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(?) How do I choose?

From Serge Wargnies

Answered By Heather Stern


I may confess that I am coming from another platform and wants to migrate to the open world ...

My question which distribution choosing ... I am lost between caldera, redhat and other SuSe ...?

(!) [Heather] Nope, not a stupid question at all. You actually want to take a look at the differences before picking one; sounds wise to me.
We have had this question fairly recently and discussed it in some detail. Basically, you need to know what kind of things you want to use your Linux for, and what things various distros are aiming to be -- then, you can pick one that is trying to head your direction, and you have a much better chance of picking usefully.
The Gang expounded on this in Issue 60, "Best Linux Distro for a Newbie...?" (http://linuxgazette.net/issue60/lg_answer60.html#tag/4) and I hope you'll find that answer useful too. If these aren't quite enough, let us know what you're thinking of, and we'll try to help out a bit more.

(?) Thanks very much in advance... Regards Serge Wargnies

(!) [Heather] Welcome to the world of Linux, Serge. I hope you'll find your first forays here pleasant.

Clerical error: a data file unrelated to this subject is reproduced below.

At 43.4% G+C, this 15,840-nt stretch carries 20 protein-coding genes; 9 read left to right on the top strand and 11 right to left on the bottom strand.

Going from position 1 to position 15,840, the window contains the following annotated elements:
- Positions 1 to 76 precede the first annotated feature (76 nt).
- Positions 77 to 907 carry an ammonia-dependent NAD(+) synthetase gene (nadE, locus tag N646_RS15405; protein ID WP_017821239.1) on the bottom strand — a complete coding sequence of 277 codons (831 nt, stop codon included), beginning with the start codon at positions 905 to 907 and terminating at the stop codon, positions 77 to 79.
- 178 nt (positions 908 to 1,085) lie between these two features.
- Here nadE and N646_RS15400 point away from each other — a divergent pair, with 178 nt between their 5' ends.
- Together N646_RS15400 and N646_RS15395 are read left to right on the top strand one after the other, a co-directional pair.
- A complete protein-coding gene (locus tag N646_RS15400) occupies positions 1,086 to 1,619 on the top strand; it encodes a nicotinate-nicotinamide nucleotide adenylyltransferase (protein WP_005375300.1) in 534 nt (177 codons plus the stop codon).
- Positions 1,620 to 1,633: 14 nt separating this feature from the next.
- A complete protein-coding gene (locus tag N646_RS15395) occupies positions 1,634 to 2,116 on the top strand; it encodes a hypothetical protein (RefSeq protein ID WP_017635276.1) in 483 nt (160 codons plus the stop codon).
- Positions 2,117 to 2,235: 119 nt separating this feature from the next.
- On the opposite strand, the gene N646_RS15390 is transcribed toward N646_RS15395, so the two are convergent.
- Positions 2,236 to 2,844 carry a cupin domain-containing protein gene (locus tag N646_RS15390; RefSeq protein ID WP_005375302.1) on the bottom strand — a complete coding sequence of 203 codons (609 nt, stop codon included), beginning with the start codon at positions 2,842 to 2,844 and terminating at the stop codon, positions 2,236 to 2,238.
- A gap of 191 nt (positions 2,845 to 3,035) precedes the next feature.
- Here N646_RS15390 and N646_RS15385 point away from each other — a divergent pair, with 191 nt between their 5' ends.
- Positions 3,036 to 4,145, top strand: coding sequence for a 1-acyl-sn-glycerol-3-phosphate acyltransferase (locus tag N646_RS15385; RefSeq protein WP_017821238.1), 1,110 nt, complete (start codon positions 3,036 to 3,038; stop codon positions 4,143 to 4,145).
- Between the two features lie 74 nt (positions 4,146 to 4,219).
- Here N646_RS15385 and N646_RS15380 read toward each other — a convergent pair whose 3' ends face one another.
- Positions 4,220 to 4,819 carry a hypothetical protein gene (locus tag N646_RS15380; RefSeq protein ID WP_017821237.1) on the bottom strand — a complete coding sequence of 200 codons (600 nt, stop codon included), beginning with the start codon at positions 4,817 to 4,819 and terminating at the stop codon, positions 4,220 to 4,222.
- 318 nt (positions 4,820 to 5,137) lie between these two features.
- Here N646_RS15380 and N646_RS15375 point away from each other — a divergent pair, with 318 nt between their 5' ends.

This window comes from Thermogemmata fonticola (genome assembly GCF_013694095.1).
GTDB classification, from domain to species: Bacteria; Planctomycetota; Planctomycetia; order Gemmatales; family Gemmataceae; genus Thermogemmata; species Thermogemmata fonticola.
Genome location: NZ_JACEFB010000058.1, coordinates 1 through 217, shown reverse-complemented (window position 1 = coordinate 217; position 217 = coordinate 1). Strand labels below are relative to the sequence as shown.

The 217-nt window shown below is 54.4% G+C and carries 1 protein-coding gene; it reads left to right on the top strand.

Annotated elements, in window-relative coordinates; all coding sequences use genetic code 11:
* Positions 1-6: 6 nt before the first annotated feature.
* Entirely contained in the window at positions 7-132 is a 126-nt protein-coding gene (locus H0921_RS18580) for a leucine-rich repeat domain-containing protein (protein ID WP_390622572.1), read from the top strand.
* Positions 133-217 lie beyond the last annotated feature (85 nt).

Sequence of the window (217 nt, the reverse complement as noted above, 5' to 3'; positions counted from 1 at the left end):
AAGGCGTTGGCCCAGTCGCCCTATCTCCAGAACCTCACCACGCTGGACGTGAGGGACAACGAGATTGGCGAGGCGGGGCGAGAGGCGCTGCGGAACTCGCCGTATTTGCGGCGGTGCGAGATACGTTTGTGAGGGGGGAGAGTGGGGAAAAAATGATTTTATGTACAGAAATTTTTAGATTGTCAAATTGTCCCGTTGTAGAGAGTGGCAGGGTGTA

(?) Thank for you answer, I read the Gazette but I am still a bit confused so ...

(!) [Heather] I have cc'd back in the tag@lists.linuxgazette.net address, so the rest of The Answer Gang can see, and reply if they also have more comments.

(?) I am coming from the Windows world, started as a developer on Windows 2, 3, 3.1, 9X and NT/2000. I also did a lot on the system side as well as acquired a certain knowledge on Databases ...

As you mentioned, it depends what you want to do with it. I don't search for a new graphical environment, I look for acquiring some new knowledge on a growing system that - if I am not that wrong - is quite close to UNIX. Because as my experience should tell that I am not too much into console mode only, I want something with a GUI which is not available on my home PC at this time...or I am wrong...???

(!) [Heather] Well, you can take a look at a bunch of the screenshots over at LibraNet, because they give a very clear sense of what the K desktop looks like. The Gnome desktop also looks very similar. (http://www.libranet.com)
If those are close enough to a usable GUI for you then you can probably do okay with most of the nicer distributions, and the next concern would be making sure that you have a decently safe bet on a clean install, followed by an interest in good access to developer tools.
If that's too different from the GUI you enjoy, there's a Window Manager named fvwm95 that's designed, as you might guess, to be a really close match. That means the task bar acts the same, for example. There will still be slight differences.
Once you start to get used to a few applications, you can play with loading a few other Window Managers and see if you like some of the others; many have interesting extra features.

(?) I plan to learn about the environment but once it is installed, I don't want to spend 10 weeks - I am not often at home - to have the PC installed...This has to be done in one shot. I will learn from the system after...as well as starting to do some development - porting application from Windows to LINUX/UNIX ....